Also Known As
The name mullein probably comes from the Latin word mollis, meaning soft, referring to the plant’s woolly stem and leaves. The name also might relate to the Latin malandrium, meaning malanders, a cattle disease for which mullein was used as a remedy.
A couple of folk names for mullein have more intriguing associations. “Candlewick plant” refers to the old practice of using the dried down of mullein leaves and stems to make lamp wicks. Some say mullein stems once were dipped in tallow to make torches either used by witches or used to repel them, hence the name “hag taper.” The custom of using mullein for torches dates back at least to Roman times.
“Jacob’s staff,” “Jupiter’s staff” and “Aaron’s rod” all have been used as names for the tall flower stalks. The plant’s soft leaves also are known commonly as “bunny’s ears” and “flannel leaf.
Traditional and Modern Uses
Mullein tea is a traditional treatment for respiratory problems, such as chest colds, bronchitis and asthma. Mullein leaf tea is slightly bitter; a tea of the flowers is sweeter. Both the leaves and flowers contain mucilage, which is soothing to irritated membranes, and saponins, which make coughs more productive. Research has shown that the herb has strong anti-inflammatory activity, and lab studies suggest that mullein flower infusions have antiviral properties, as well.
Many of mullein’s traditional medicinal uses were similar throughout the Old and New World, but whether European settlers learned to use the herb from Native Americans or vice versa is open to debate. Besides using mullein leaf and flower teas to treat respiratory problems, some Native Americans also used the plant’s roots. The Creek Indians drank a decoction of the roots for coughs; other tribes smoked the roots or dried leaves to treat asthma.
Topical applications were equally varied. The Cherokee rubbed mullein leaves in their armpits to treat “prickly rash.” Leaf poultices were used to treat bruises, tumors, rheumatic pains and hemorrhoids. Mullein flower oil (made by steeping the flowers in warm olive oil) also has been used for treating hemorrhoids, as well as earaches.
Mullein leaves have been used in cosmetic preparations to soften skin. “Quaker rouge” refers to the practice of reddening cheeks by rubbing them with a mullein leaf. And a yellow dye extracted from the flowers has been used since Roman times as a hair rinse as well as to dye cloth.
Like many other herbs, mullein is not entirely benign. Some people find the plant’s hairs irritating to skin and mucous membranes. It’s a good idea to see how you react to a small amount of mullein before consuming it or smearing it on your body. And always strain the tea through fine-weave cloth or a coffee filter to remove any stray hairs.
From Mountain Rose Herbs
Verbascum densiflorum Bertol.
Plant Family: Scrophulariaceae
Mullein is towering biennial plant with a single stalk up to 6-1/2 feet (2 meters) bearing whorls of leaves and topped with a spike of 5-part yellow flowers. The flowers coat the mouth with a honey-like scent and a sweet taste. The name mullein itself is derived from the Latin word “mollis” which means soft. It has its origins in the Mediterranean, but has been naturalized in North America. The flowering stem was dried by the Greeks and Romans and dipped in tallow to be used as a lamp wick or torch. These torches were said to ward off evil spirits and witches, though mullein was certainly not uncommon in a witch’s herbal garden. Frazier writes in the Golden Bough that mullein was added to the bonfire on Midsummer’s eve to ward away evil from the celebration. Some ancient magical grimoires have listed powdered mullein leaf as a substitute for graveyard dust when that is unavailable.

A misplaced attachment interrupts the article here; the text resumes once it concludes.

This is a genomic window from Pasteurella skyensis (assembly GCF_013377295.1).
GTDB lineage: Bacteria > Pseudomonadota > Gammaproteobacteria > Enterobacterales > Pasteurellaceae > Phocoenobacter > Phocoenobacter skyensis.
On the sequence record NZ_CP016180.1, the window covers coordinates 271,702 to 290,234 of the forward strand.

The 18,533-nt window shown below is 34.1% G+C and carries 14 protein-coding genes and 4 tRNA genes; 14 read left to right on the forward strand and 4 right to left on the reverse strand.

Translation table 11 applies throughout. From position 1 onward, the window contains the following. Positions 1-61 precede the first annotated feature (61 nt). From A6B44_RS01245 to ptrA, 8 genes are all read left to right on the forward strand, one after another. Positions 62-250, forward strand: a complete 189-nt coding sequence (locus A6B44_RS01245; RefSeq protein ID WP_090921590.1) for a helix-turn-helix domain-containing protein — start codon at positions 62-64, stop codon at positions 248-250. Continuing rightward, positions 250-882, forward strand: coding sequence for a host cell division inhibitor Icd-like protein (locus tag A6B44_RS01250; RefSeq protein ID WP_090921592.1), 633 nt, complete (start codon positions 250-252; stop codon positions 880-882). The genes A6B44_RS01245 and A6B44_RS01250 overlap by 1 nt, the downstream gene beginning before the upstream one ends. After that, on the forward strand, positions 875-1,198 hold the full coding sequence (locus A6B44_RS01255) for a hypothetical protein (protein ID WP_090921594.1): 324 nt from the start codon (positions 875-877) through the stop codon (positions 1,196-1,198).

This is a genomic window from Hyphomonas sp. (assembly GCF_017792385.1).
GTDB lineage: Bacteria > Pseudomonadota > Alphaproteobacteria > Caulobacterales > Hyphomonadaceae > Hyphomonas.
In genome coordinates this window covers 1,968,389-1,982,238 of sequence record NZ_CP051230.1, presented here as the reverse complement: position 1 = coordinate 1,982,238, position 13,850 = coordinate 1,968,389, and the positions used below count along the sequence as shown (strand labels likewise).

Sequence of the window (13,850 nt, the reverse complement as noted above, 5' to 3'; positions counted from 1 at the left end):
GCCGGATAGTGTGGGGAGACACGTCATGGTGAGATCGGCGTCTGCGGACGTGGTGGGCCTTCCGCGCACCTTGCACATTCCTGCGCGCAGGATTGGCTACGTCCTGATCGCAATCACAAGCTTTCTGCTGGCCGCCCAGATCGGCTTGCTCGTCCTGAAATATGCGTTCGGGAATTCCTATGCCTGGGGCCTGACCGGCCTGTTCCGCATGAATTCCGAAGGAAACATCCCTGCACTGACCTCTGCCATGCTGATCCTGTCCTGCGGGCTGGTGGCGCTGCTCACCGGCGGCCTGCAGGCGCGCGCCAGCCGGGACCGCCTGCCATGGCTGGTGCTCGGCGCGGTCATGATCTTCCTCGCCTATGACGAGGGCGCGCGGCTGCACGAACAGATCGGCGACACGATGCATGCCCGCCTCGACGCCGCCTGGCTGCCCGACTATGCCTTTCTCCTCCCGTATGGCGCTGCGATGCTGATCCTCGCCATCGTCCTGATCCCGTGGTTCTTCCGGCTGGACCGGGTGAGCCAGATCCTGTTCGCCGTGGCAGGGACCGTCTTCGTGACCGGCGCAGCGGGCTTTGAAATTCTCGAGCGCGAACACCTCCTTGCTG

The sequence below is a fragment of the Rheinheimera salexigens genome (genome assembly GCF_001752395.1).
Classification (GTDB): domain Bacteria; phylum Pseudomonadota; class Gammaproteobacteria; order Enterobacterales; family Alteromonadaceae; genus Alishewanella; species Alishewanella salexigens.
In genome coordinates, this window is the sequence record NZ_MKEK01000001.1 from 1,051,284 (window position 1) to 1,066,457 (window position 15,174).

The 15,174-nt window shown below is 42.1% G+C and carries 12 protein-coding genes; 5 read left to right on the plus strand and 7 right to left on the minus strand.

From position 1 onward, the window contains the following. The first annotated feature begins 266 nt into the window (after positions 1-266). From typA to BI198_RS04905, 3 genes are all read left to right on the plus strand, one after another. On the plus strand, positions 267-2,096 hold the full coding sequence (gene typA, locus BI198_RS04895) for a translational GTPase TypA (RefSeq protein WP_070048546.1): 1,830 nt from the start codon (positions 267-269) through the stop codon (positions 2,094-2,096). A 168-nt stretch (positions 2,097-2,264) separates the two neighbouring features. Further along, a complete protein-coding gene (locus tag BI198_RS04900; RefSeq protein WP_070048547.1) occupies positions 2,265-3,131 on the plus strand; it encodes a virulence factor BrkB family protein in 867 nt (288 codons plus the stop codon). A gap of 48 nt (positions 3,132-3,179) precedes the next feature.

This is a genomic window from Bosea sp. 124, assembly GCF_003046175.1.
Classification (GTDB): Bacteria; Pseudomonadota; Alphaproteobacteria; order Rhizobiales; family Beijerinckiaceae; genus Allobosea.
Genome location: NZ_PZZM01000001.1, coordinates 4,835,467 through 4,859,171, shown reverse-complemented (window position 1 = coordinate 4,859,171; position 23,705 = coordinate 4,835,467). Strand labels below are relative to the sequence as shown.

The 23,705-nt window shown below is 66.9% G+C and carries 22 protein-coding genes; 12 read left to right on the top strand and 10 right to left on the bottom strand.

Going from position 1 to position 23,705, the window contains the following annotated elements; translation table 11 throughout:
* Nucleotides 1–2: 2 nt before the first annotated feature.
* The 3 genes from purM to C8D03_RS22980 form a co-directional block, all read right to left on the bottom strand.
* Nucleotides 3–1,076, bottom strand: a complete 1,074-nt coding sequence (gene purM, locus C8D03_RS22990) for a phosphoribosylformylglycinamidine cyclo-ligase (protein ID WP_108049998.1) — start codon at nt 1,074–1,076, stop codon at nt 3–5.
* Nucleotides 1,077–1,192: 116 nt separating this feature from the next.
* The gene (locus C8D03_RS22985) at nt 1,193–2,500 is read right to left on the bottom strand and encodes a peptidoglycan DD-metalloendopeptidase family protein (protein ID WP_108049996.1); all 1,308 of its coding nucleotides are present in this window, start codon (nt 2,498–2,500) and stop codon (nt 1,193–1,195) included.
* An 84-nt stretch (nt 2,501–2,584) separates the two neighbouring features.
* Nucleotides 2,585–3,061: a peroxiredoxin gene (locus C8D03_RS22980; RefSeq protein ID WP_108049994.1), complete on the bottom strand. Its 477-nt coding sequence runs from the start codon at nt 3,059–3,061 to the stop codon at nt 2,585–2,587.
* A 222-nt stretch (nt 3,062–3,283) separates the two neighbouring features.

Mucilage, flavonoids, Iridoids, sterols, and sugars.
Dried flower as an oil, and dried leaf as a tea.
Traditionally used as a tea, and is frequently combined with other herbs. May be taken as an extract if fresh material is used, and is very rarely found in capsule form. The fresh or dried flowers have traditionally been used to make an oil infusion for external use.
From Susun Weed
Looking to protect your lungs from the smoke in the air from all of the wildfires burning? Or maybe you or someone you know is experiencing COPD or emphysema? Do you have a child or are you an adult with a chronic cough? Listen to Susun explain the healing and strengthening qualities of mullein to support lung health and learn how to make restorative mullein milk.
From “Cunningham’s Encyclopedia of Magical Herbs”
Mullein (Verbascum thapus)
Folk Names: Aaron’s Rod, Blanket Leaf, Candlewick Plant, Clot, Doffle, Feltwort, Flannel Plant, Graveyard Dust, Hag’s Tapers, Hedge Taper, Jupiter’s Staff, Lady’s Foxglove, Old Man’s Fennel, Peter’s Staff, Shepherd’s Club, Shepherd’s Herb, Torches, Velvetback, Velvet Plant
Powers: Courage, Protection, Health, Love Divination, Exorcism
Mullein is worn to keep wild animals from you while hiking in untamed areas. It also instills courage in the bearer, and a few leaves placed in the shoe keeps one from catching a cold. Mullein is also carried to obtain love from the opposite sex.
Stuffed into a small pillow or placed beneath your pillow mullein guard against nightmares.
In India, mullein is regarded as the most potent safeguard against evil spirits and magic, and is hung over doors, in windows, and carried in sachets. It is also used to banish demons and negativity.
In the Ozarks, men performed a simple love divination. The men went to a clearing where a mullein grew and bent it down so that it pointed toward his love’s house. If she loved him the mullein would grow straight again; if she loved another it would die.
Graveyard dust-an infrequent ingredient in spells-can be substituted with powdered mullein leaves.
At one time Witches and magicians used oil lamps to illuminate their spells and rites, and the downy leaves and stems of the mullein often provided the wicks.